Post #1,200; Wild And Wooly Times

Goodness, we just keep plowing along in this little space, don’t we? The title says it all; this is post #1,200 on this blog, and like Post #1,100, it’s taken me 5 months. It would have been exactly 5 months if I’d gone ahead and written the two posts I thought about writing but I wanted yesterday to be about the King Holiday, which I wrote about on my business blog.


So, how well did I stick with the mission of this blog, if I can call it that? I stated that I’d probably mainly talk about blogging and social media. I ended up with 24 posts on blogging and 15 on social media; that’s pretty true to form. I wrote a 6-part series on affiliate programs I’m active with, which was something different. And what was pretty amazing, at least to me, is that I actually touched on 25 different categories, the most ever in one month.

I got personal these last 5 months as well, as I had to deal with my grandmother passing away and some other personal stuff as well. I talked about the 10th anniversary of the Twin Towers tragedy from September 11th, 2001. I talked about my first (and maybe last) colonoscopy. And I talked about my feelings as an older black man lost in a mission that sometimes feels like I’m the only one out there, as old radical if you will.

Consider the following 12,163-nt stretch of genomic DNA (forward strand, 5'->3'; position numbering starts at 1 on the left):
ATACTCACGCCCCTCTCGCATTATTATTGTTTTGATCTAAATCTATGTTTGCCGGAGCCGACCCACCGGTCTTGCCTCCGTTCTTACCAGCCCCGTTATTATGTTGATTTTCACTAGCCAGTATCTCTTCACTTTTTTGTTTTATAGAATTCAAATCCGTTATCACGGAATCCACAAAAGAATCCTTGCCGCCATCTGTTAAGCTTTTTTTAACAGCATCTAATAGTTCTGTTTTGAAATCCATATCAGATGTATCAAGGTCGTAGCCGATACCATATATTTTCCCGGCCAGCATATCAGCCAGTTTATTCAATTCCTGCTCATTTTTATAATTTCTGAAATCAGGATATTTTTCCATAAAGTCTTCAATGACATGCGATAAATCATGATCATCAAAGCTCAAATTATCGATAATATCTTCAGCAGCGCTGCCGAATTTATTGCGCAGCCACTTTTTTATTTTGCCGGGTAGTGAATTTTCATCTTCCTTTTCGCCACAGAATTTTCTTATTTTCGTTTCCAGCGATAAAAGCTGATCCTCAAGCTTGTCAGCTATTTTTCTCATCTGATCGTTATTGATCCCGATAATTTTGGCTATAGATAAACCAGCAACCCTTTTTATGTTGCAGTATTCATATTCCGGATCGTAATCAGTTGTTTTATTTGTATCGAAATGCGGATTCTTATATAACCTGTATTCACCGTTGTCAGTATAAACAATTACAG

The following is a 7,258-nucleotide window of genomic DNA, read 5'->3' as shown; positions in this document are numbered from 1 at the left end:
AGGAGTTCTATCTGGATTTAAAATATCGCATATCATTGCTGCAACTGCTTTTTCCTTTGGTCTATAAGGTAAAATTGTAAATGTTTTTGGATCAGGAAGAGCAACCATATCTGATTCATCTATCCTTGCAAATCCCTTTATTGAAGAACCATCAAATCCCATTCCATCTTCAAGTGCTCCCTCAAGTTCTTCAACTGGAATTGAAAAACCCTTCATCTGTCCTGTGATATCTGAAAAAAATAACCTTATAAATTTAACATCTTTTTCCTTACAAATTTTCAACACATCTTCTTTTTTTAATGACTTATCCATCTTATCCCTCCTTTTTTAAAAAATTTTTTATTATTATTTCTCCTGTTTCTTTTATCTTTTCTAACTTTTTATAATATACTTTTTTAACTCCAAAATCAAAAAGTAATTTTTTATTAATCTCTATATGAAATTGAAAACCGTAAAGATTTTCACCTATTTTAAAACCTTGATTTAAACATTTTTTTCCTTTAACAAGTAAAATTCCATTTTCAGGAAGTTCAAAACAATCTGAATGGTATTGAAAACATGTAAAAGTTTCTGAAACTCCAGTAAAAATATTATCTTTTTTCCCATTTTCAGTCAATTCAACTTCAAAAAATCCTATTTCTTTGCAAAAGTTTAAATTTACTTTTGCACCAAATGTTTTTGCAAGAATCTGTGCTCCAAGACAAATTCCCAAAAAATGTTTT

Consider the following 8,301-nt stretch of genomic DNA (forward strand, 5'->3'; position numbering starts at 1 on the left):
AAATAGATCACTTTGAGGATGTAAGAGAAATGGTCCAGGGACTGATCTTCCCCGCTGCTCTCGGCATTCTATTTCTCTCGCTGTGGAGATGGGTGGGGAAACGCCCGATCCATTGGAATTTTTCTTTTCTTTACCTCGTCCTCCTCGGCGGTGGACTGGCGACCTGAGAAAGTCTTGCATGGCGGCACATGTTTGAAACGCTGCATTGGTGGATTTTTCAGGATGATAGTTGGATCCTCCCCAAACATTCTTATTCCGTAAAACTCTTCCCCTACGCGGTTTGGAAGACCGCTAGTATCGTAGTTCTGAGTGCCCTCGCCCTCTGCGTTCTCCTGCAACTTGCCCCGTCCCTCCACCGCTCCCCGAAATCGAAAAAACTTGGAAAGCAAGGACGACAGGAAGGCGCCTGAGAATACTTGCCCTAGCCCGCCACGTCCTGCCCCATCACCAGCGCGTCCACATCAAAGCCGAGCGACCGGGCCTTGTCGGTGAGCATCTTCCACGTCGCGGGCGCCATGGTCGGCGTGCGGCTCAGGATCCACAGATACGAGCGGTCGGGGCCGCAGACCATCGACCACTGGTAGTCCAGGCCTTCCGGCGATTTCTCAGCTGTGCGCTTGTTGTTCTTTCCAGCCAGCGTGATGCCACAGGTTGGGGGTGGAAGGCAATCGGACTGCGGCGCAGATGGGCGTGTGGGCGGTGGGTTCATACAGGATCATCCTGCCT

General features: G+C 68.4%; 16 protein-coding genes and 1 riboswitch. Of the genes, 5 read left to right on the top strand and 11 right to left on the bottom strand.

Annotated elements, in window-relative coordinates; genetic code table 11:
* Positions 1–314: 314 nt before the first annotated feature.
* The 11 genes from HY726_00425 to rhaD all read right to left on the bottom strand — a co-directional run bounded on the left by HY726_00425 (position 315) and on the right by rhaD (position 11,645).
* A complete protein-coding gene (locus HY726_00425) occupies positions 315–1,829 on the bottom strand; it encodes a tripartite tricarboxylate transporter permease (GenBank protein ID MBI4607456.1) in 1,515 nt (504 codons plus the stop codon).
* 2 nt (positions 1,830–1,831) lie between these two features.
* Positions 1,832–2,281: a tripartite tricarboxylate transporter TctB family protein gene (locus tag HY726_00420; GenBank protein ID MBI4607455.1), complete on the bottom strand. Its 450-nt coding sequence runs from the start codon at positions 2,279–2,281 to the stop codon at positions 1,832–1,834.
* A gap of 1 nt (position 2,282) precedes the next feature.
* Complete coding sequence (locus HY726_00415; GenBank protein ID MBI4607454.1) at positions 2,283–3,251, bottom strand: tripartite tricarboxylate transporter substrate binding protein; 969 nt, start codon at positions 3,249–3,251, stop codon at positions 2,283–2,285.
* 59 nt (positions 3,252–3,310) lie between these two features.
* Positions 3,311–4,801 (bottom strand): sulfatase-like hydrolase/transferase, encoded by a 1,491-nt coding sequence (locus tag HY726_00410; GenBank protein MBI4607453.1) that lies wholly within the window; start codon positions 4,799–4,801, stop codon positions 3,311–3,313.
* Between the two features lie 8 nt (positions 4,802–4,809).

It’s that last one that I’m going to expand a bit more on over the next bunch of months, which I’m actually hoping to extend for the rest of the year. But I want to tell you why I’m going to do it.

Last year I ended up highlighting 58 black people in social media. That came about because I kept seeing lists of bloggers and social media “celebrities” and not seeing any black people on the list. The campaign did what it was supposed to do in a way, but in a way it failed as well.